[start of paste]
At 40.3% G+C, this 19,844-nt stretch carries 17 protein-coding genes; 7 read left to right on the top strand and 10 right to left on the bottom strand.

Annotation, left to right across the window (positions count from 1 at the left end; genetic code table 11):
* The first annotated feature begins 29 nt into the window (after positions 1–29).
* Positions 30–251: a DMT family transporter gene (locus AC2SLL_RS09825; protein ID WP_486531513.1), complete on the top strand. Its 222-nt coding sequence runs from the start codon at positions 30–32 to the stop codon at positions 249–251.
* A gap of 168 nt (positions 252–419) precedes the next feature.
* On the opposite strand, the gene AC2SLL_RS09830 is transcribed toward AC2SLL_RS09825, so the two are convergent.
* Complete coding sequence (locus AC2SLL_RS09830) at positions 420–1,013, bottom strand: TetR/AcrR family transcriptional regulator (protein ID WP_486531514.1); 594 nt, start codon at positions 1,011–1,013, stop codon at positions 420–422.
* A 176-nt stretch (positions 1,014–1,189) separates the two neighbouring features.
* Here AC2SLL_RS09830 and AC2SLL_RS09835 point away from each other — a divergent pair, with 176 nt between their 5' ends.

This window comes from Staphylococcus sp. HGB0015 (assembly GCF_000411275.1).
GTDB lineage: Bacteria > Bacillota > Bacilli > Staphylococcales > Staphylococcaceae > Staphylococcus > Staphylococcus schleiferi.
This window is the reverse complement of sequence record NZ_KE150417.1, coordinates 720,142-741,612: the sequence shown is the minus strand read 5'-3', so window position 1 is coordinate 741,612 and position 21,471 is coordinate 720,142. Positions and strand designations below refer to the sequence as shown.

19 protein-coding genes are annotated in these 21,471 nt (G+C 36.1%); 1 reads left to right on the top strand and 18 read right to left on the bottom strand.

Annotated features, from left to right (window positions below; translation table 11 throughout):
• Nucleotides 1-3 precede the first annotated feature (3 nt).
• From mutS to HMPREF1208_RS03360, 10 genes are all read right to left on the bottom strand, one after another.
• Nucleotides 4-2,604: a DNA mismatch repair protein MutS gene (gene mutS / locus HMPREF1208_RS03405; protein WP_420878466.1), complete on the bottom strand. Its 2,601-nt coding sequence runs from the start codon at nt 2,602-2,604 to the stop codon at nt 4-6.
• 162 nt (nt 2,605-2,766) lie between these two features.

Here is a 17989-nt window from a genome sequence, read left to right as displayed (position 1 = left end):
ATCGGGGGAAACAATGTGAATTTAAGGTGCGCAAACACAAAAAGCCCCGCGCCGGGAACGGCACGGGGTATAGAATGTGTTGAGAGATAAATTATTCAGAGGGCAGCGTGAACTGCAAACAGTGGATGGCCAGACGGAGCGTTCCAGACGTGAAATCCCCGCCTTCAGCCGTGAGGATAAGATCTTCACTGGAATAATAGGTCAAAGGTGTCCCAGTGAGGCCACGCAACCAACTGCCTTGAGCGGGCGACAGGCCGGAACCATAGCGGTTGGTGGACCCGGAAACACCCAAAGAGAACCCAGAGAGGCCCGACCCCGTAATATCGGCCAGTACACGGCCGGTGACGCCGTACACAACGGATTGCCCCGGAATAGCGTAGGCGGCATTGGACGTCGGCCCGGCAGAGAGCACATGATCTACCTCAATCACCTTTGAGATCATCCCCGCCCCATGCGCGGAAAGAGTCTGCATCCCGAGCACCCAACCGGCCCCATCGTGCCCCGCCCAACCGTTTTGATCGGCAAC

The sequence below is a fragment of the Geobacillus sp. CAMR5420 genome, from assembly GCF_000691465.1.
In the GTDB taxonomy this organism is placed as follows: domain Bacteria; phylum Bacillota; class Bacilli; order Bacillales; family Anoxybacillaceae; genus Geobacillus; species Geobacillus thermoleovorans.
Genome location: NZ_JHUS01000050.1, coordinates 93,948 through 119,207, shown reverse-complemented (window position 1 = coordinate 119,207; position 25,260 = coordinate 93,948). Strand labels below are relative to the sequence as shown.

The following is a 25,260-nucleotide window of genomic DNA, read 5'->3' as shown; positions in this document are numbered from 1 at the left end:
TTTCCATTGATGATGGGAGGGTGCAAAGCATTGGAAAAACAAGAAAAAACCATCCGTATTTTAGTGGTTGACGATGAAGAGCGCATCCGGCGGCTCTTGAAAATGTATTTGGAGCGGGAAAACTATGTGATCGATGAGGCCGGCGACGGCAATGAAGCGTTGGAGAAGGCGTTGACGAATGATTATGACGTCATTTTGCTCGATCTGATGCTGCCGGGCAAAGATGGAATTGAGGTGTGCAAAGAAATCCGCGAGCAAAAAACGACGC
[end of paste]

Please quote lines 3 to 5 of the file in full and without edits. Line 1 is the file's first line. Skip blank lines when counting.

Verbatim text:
* The first annotated feature begins 29 nt into the window (after positions 1–29).
* Positions 30–251: a DMT family transporter gene (locus AC2SLL_RS09825; protein ID WP_486531513.1), complete on the top strand. Its 222-nt coding sequence runs from the start codon at positions 30–32 to the stop codon at positions 249–251.
* A gap of 168 nt (positions 252–419) precedes the next feature.